I recently converted an OpenCL kernel to CUDA, and ran `nvvp`

, and found out the below two lines of code placed a heavy toll to the speed of my code. Here is a

```
#define FL4(f) make_float4(f,f,f,f)
float4 S = FL4(r->vec.x)*normal[eid]+FL4(r->vec.y)*normal[eid+1]+FL4(r->vec.z)*normal[eid+2];
float4 T = normal[eid+3] - (FL4(r->p0.x)*normal[eid]+FL4(r->p0.y)*normal[eid+1]+FL4(r->p0.z)*normal[eid+2]);
```

where each `normal[i]`

is a `float4`

(read-only) in the global memory, and as you can see, I need to read 3x `normal`

s to compute `S`

and 4x `normal`

s (3 of them overlap with the prior line) to compute `T`

. So, a total of 64 bytes are needed for these two lines, making them responsible for nearly 90% of the memory latency of my code.

I previously thought that each global memory read in CUDA comes with a 128-byte cache line - so, reading 1x float vs 4x `float4`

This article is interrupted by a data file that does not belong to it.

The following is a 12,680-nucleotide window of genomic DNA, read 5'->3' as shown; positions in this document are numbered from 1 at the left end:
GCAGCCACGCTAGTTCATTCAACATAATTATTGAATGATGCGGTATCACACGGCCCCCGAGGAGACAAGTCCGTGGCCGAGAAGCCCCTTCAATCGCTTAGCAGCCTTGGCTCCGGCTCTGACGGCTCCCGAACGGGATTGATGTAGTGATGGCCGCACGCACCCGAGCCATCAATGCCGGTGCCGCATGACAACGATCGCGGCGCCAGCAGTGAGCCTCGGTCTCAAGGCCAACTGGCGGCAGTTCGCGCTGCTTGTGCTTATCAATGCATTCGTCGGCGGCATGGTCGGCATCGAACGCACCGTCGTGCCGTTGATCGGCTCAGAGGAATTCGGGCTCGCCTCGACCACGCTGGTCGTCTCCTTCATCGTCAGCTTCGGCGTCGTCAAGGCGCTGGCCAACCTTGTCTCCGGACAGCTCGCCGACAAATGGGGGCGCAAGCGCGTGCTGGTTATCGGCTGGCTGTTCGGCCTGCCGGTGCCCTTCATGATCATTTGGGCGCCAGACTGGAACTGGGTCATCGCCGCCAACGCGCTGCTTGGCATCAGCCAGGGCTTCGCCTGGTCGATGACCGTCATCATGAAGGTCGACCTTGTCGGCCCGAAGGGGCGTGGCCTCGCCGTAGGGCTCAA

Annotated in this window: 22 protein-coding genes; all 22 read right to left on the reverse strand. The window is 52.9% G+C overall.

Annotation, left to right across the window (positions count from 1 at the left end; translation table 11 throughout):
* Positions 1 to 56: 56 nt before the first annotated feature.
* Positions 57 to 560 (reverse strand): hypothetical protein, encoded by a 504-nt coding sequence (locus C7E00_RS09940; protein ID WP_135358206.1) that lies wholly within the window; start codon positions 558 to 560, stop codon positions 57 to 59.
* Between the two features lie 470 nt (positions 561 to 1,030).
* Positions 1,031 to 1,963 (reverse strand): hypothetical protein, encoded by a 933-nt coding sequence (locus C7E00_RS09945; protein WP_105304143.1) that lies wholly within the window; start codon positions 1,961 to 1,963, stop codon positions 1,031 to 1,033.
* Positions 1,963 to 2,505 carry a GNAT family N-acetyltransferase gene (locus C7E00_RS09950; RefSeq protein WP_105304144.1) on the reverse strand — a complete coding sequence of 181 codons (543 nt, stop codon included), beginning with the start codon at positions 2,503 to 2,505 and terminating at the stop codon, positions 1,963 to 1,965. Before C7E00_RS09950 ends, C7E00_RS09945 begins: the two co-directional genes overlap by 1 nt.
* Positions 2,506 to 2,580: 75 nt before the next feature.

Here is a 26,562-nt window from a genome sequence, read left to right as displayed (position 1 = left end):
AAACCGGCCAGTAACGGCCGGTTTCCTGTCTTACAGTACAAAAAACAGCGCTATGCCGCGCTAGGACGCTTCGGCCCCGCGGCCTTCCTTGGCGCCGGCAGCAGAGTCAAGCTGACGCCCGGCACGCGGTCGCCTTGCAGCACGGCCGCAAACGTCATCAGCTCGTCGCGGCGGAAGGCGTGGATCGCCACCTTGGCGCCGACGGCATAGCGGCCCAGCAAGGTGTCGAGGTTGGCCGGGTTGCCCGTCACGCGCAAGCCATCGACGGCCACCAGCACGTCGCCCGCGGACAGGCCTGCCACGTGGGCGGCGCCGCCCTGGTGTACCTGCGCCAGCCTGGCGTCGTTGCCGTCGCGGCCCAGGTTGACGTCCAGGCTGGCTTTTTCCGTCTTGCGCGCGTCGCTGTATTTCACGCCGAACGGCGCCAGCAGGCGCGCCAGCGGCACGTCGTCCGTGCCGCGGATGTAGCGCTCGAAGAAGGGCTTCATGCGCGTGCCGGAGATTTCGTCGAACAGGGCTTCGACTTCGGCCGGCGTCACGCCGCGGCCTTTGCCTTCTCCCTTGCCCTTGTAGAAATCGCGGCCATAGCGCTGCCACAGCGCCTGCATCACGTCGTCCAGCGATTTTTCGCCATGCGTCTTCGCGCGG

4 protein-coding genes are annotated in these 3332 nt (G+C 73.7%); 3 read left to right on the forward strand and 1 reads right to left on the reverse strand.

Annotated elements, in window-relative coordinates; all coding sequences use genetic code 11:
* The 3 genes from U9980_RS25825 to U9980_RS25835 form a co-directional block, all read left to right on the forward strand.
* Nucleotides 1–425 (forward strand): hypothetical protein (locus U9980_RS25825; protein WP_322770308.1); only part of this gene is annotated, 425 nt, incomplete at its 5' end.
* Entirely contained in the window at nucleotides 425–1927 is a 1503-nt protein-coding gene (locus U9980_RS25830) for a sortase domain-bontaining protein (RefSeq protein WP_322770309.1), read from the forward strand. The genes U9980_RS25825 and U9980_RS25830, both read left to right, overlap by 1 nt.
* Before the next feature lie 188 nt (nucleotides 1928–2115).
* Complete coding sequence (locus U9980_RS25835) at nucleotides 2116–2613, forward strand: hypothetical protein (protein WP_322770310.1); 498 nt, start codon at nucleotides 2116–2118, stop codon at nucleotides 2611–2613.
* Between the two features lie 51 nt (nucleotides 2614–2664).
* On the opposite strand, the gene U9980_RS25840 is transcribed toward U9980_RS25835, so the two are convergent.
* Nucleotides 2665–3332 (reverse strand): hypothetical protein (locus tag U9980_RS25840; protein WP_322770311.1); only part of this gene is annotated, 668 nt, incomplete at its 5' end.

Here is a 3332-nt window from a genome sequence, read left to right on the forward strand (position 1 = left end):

cost the same. However, the memory latency I observed from these two lines are dramatically higher than what I expect for reading a single float.

Below is the output from `nvvp`

. I would like to hear what you think about on strategies to cut the memory reading cost of these two lines. One thing I want to mention that this code implements the Monte Carlo algorithm. there is very little coalescence between threads due to the random nature of the execution.